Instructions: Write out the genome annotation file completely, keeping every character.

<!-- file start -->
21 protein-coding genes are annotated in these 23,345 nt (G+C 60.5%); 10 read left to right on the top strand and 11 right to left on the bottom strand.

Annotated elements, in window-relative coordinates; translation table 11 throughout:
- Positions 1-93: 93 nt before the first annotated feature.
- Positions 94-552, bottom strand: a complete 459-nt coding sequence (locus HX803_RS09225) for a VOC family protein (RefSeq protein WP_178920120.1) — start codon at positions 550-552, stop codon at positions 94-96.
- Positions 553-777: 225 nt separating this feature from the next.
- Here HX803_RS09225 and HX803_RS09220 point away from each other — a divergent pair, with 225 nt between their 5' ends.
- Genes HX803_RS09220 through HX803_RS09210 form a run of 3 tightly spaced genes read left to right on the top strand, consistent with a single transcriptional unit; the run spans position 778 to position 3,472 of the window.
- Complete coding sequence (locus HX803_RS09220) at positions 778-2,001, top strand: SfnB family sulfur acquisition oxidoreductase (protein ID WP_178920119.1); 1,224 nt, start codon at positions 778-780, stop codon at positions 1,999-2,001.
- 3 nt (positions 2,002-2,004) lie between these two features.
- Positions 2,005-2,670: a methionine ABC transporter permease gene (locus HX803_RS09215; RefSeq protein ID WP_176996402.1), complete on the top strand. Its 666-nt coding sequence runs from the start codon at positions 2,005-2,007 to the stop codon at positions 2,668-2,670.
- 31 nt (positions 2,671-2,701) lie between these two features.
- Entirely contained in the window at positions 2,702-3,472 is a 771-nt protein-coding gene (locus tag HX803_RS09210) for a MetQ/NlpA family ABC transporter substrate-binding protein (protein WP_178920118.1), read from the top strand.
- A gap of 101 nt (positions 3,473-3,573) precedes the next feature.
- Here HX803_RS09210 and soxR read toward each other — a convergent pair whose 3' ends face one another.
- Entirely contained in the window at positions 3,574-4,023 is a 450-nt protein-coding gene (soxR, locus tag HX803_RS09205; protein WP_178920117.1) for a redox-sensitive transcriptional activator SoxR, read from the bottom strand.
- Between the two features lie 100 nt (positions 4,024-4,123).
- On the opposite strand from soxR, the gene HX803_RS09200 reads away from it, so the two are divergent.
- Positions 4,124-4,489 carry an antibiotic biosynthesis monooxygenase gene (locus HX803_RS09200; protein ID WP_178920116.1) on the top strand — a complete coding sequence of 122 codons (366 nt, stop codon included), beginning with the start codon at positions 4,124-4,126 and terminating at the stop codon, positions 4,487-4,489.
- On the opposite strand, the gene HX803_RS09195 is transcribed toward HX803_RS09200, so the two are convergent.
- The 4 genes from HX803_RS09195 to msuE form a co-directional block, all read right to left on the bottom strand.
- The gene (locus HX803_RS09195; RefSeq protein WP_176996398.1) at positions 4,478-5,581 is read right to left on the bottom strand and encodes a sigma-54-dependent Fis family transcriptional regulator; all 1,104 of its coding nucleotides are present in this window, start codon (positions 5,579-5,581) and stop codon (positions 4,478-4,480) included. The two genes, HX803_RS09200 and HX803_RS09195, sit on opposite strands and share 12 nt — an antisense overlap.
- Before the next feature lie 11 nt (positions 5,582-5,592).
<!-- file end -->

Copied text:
21 protein-coding genes are annotated in these 23,345 nt (G+C 60.5%); 10 read left to right on the top strand and 11 right to left on the bottom strand.

Annotated elements, in window-relative coordinates; translation table 11 throughout:
- Positions 1-93: 93 nt before the first annotated feature.
- Positions 94-552, bottom strand: a complete 459-nt coding sequence (locus HX803_RS09225) for a VOC family protein (RefSeq protein WP_178920120.1) — start codon at positions 550-552, stop codon at positions 94-96.
- Positions 553-777: 225 nt separating this feature from the next.
- Here HX803_RS09225 and HX803_RS09220 point away from each other — a divergent pair, with 225 nt between their 5' ends.
- Genes HX803_RS09220 through HX803_RS09210 form a run of 3 tightly spaced genes read left to right on the top strand, consistent with a single transcriptional unit; the run spans position 778 to position 3,472 of the window.
- Complete coding sequence (locus HX803_RS09220) at positions 778-2,001, top strand: SfnB family sulfur acquisition oxidoreductase (protein ID WP_178920119.1); 1,224 nt, start codon at positions 778-780, stop codon at positions 1,999-2,001.
- 3 nt (positions 2,002-2,004) lie between these two features.
- Positions 2,005-2,670: a methionine ABC transporter permease gene (locus HX803_RS09215; RefSeq protein ID WP_176996402.1), complete on the top strand. Its 666-nt coding sequence runs from the start codon at positions 2,005-2,007 to the stop codon at positions 2,668-2,670.
- 31 nt (positions 2,671-2,701) lie between these two features.
- Entirely contained in the window at positions 2,702-3,472 is a 771-nt protein-coding gene (locus tag HX803_RS09210) for a MetQ/NlpA family ABC transporter substrate-binding protein (protein WP_178920118.1), read from the top strand.
- A gap of 101 nt (positions 3,473-3,573) precedes the next feature.
- Here HX803_RS09210 and soxR read toward each other — a convergent pair whose 3' ends face one another.
- Entirely contained in the window at positions 3,574-4,023 is a 450-nt protein-coding gene (soxR, locus tag HX803_RS09205; protein WP_178920117.1) for a redox-sensitive transcriptional activator SoxR, read from the bottom strand.
- Between the two features lie 100 nt (positions 4,024-4,123).
- On the opposite strand from soxR, the gene HX803_RS09200 reads away from it, so the two are divergent.
- Positions 4,124-4,489 carry an antibiotic biosynthesis monooxygenase gene (locus HX803_RS09200; protein ID WP_178920116.1) on the top strand — a complete coding sequence of 122 codons (366 nt, stop codon included), beginning with the start codon at positions 4,124-4,126 and terminating at the stop codon, positions 4,487-4,489.
- On the opposite strand, the gene HX803_RS09195 is transcribed toward HX803_RS09200, so the two are convergent.
- The 4 genes from HX803_RS09195 to msuE form a co-directional block, all read right to left on the bottom strand.
- The gene (locus HX803_RS09195; RefSeq protein WP_176996398.1) at positions 4,478-5,581 is read right to left on the bottom strand and encodes a sigma-54-dependent Fis family transcriptional regulator; all 1,104 of its coding nucleotides are present in this window, start codon (positions 5,579-5,581) and stop codon (positions 4,478-4,480) included. The two genes, HX803_RS09200 and HX803_RS09195, sit on opposite strands and share 12 nt — an antisense overlap.
- Before the next feature lie 11 nt (positions 5,582-5,592).